Entry sign at the Inverness Jail, one of Multnomah Countys two jail facilities.
Entry sign at the Inverness Jail, one of Multnomah County's two jail facilities. Multnomah County

As the coronavirus spreads across Oregon, Gov. Kate Brown has ordered all critical facilities that remain open to practice strict social distancing guidelines—allowing individuals to have at least six feet of space between each other. Those rules have proven too difficult to follow, however, in the cramped quarters of county jails.

“What we’ve heard from public health experts, is that it’s not an ‘If,’ it’s a ‘When’ in terms of COVID-19 spreading through jails and prisons,” said Bobbin Singh, director of the Oregon Justice Resource Center (OJRC), who’s been speaking with criminal justice officials and advocates across the state. “Jails are unable to practice the measures recommended by the CDC [Centers for Disease Control and Prevention]. That’s a huge challenge.”

In Multnomah County, law enforcement has stopped admitting people to jail charged on misdemeanor offenses, an action that’s halved the number of jail bookings over the course of a week. It’s also prompted jail officials to bar in-person visits at Multnomah County jails. As of Friday, the jails were at 76 percent total capacity, and the sheriff's office had begun slowly releasing inmates with less than two weeks left on their sentences in an effort to allow for social distancing. Jail intake staff have also been screening all new inmates for COVID-19 symptoms, and placing them in single cells to create more space between individuals. The jail has yet to report a case of COVID-19.

And yet, with deputies, guards, and other jail employees still passing freely between the secure facility and the outside world where COVID-19 can be easily transmitted, criminal justice advocates, public defenders, and public health experts fear the current actions may not be enough.

“If we don’t start greatly reducing jail intakes and shrinking the size of the jail population, we’ll create incubators for a virus that could potentially impact all of us,” said Kelly Simon, an ACLU of Oregon attorney. “Now’s not the time to be political; now’s the time to be making decisions based on public health. And reducing jail populations is consistent with science and public health.”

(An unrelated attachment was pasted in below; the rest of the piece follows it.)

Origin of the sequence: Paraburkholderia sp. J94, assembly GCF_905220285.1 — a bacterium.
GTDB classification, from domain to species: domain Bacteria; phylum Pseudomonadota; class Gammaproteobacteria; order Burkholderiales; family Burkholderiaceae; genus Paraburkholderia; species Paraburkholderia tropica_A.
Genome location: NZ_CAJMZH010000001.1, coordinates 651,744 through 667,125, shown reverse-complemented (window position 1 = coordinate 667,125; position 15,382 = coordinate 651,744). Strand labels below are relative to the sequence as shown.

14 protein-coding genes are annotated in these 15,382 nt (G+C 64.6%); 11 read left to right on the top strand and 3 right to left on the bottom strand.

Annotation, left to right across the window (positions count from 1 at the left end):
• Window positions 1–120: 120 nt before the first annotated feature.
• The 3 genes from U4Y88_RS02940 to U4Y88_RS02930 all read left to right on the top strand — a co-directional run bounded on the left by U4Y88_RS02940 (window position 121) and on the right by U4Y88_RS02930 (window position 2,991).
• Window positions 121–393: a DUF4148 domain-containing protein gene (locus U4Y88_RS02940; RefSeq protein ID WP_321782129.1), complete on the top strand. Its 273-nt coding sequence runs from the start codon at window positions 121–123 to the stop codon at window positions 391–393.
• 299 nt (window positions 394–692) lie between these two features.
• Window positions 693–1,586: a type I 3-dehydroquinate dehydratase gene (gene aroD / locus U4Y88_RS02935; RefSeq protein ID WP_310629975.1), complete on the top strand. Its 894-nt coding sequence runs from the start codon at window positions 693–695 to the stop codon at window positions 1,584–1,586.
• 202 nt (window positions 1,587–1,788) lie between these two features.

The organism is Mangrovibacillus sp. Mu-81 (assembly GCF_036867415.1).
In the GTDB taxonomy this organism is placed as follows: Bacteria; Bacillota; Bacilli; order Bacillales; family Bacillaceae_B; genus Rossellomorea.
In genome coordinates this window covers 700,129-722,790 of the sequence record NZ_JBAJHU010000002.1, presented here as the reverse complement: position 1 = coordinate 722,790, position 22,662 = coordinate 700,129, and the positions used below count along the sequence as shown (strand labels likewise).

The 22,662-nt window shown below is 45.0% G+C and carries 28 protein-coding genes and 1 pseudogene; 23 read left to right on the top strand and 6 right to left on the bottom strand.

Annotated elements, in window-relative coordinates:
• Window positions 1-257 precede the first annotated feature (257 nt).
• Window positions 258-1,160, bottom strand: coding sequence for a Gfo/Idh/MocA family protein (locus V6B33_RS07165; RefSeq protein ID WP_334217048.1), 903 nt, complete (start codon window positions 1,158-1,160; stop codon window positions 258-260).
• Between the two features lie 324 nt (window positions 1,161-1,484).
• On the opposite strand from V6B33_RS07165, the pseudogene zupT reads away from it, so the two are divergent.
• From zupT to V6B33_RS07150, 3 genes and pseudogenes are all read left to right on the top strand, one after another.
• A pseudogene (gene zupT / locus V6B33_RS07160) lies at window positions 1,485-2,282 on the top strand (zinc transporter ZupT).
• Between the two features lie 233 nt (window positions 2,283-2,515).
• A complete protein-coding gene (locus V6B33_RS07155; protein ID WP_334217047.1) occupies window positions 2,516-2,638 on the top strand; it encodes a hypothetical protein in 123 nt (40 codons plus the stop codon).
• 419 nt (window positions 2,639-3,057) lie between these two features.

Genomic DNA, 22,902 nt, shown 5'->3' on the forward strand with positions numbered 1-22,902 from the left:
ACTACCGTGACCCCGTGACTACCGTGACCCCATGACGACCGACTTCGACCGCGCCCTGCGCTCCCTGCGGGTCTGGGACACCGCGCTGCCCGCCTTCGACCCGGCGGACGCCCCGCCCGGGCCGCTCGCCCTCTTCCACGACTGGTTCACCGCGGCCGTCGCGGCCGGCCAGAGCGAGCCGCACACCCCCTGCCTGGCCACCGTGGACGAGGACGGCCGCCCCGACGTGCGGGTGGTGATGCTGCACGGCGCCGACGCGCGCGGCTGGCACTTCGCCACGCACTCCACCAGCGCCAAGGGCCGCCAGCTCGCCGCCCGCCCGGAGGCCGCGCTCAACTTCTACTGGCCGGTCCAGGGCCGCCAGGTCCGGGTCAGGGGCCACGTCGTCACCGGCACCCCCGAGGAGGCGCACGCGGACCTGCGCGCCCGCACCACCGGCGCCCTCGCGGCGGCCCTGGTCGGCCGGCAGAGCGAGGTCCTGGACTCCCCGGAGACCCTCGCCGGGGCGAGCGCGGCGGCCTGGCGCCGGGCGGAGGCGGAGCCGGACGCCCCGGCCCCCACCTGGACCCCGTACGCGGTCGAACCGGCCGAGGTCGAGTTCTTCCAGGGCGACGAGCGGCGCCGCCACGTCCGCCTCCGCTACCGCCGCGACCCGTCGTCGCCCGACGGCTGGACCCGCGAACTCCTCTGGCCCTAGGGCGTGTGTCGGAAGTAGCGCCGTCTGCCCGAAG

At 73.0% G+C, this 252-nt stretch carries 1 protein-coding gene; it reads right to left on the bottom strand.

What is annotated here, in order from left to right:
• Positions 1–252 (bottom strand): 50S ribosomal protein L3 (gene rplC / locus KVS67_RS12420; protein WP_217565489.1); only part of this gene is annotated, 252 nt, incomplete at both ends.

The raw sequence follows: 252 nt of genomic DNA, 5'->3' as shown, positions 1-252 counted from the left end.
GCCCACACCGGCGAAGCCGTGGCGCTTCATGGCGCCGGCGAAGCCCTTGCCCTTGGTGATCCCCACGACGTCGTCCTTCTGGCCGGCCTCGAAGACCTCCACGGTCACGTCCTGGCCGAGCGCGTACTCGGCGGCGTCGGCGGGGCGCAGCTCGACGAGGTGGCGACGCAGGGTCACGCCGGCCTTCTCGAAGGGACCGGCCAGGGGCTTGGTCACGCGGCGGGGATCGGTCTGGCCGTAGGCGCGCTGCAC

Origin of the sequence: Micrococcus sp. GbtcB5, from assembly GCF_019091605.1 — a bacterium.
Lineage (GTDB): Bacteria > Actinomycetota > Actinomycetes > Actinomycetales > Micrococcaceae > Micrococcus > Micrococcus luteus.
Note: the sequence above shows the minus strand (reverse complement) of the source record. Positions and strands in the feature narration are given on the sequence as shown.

Across the country, cases of COVID-19 have already begun popping up in detention centers—like New York City’s Rikers Island Jail and Chicago’s Cook County Jail—and spreading, prompting elected officials across the US to start authorizing the release of inmates who are nearing the end of their sentence, are charged with low-level crimes, or have health conditions that make them particularly vulnerable to COVID-19. On Tuesday, New Jersey will begin releasing as many as 1,000 inmates from its county jails, the largest release seen in the US due to the coronavirus.

In the Portland metro region, there are two people who have the authority to let people out of jail: Multnomah County Sheriff Mike Reese and Multnomah County Judge Cheryl Albrecht, who serves as the court’s chief criminal judge.

On Friday, a clerk for Albrecht confirmed that she was in continuous conversations about the jail population and, in an email to the Mercury, Reese said his office is “using a variety of options” like early release for inmates nearing the end of their sentence and pretrial release for people who’ve not yet been convicted of a crime. Reese did not indicate how many inmates had been released in the wake of the coronavirus.

At the state level, Brown has the authority to grant clemency to any incarcerated Oregonian. In a Monday press call, Brown said it’s not something she’s considered. But, she added, “I suspect it may be one of the tools we’ll keep on the table.”

Following the call, Liz Merah, a spokesperson for Brown’s office, confirmed in an email to the Mercury that there is “no concerted plan to consider clemency in response to COVID-19.”

Criminal justice advocates in Oregon don’t expect this to be Brown’s top priority. But they want her and other elected officials to feel prepared to make the call when it's needed.